Detective Dowell: I brought a thumb drive that had photos that I lost en route.
Judge Campbell: You lost it in and or out? What does that mean?
DD: En route to here.
JC: En route?
DD: Yes, while I was coming here.
JC: So it fell out of your car?
DD: Probably my pocket. I would imagine it’s in the gutter in front of the hotel I was in.
After asking Dowell what hotel he stayed at, Campbell presses him on the contents of the thumb drive:
Detective Dowell: There’s photos — what they call the lockboxes and the person that I delivered them to that was involved in Occupy Austin, I delivered those lockboxes to this person and it was a photo of her.
Judge Campbell: Was that a police officer, that person?
JC: Or a police officer of any type?
JC: And is there anything else that was on that drive that you lost?
DD: An electronic copy of that right there [Dowell's printed notes] that I gave you. I believe that’s all.
Peaceful Streets’ Police-Transparency Activists Defiant After Second Arrest, Plan Thursday Night Mass Copwatch
Do police need a 60-foot bubble of safety from activists with cameras? That’s the claim Austin Police Department is making in the wake of the second arrest of a police transparency activist.
Flanked by allies, Antonio Buehler exits the Travis County Jail last Sunday after his second arrest (Photo: Sarah Dickerson @ChapeauDefee, used with permission)
Antonio Buehler’s first arrest came last New Years Eve, when this Iraq Veteran and Westpoint graduate was accused of spitting on a police officer while filming a traffic stop turned brutal. This arrest inspired the formation of Peaceful Streets, which gave out 100 digital cameras to community activists at a police transparency summit earlier this year. Saturday night on one of their regular downtown copwatch outings, Buehler was singled out of a group of four for arrest.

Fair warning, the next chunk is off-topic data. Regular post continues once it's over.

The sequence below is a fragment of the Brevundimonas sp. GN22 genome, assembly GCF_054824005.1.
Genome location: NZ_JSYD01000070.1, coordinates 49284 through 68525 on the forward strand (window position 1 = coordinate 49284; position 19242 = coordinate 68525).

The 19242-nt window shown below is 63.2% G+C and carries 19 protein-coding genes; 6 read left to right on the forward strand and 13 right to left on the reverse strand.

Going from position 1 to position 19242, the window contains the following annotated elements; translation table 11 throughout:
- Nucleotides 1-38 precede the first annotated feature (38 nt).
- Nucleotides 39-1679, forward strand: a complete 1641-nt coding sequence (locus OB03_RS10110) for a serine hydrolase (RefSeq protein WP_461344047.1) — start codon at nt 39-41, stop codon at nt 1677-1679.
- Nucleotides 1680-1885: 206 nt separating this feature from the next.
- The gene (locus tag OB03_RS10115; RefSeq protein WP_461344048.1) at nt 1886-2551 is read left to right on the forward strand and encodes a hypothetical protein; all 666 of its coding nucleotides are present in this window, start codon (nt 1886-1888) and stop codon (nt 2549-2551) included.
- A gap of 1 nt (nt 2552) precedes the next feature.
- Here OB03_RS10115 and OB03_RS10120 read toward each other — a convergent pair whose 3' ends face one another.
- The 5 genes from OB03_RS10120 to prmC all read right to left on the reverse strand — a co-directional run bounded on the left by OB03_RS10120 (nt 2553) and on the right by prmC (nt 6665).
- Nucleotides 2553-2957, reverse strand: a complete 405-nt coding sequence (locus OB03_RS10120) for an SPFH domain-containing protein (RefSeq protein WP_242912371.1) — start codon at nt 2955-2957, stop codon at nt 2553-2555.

“The individual became really agitated to the point the officer had to use more force,” [Commander Troy] Gay said.
Now APD wants a policy change. They say people should be allowed to exercise their first amendment right, but they need more distance to do their job.
“We would like them to be 50 or 60 feet,” Gay said.
Most mainstream media outlets are repeating APD’s claims that Buehler’s presence interfered with arrest. Buehler tells a very different story in Pixiq:
On Saturday night, police responded to an incident where a man had pushed his fiancée down to the ground. It turned out, the man had a warrant, which is why he was arrested. Buehler and other activists began recording the interaction.
“She walked up to us and I told her we were filming for her safety and she hugged me and walked over to her fiancée and told him,” Buehler said.
“He looks at me and gives me the thumbs up sign.”
But as two cops led the man away and Buehler and another activist began following, a third cop arrived and began ordering “Mr. Buehler” to back away.
“I was standing more than 25 feet away,” Buehler said.
While the cop kept ordering Buehler to back away, the handcuffed suspect began threatening Buehler by saying he is going to kick his ass.
The cop, who Buehler believes may be named “Berry,” then asks the suspect whether Buehler was harassing him. The suspect says yes, which is when the cop made the arrest.
The American Civil Liberties Union firmly believes You Have Every Right to Photograph That Cop. I asked Dotty Griffith, Public Education Director of the ACLU of Texas how that applies to the Lone Star State in particular: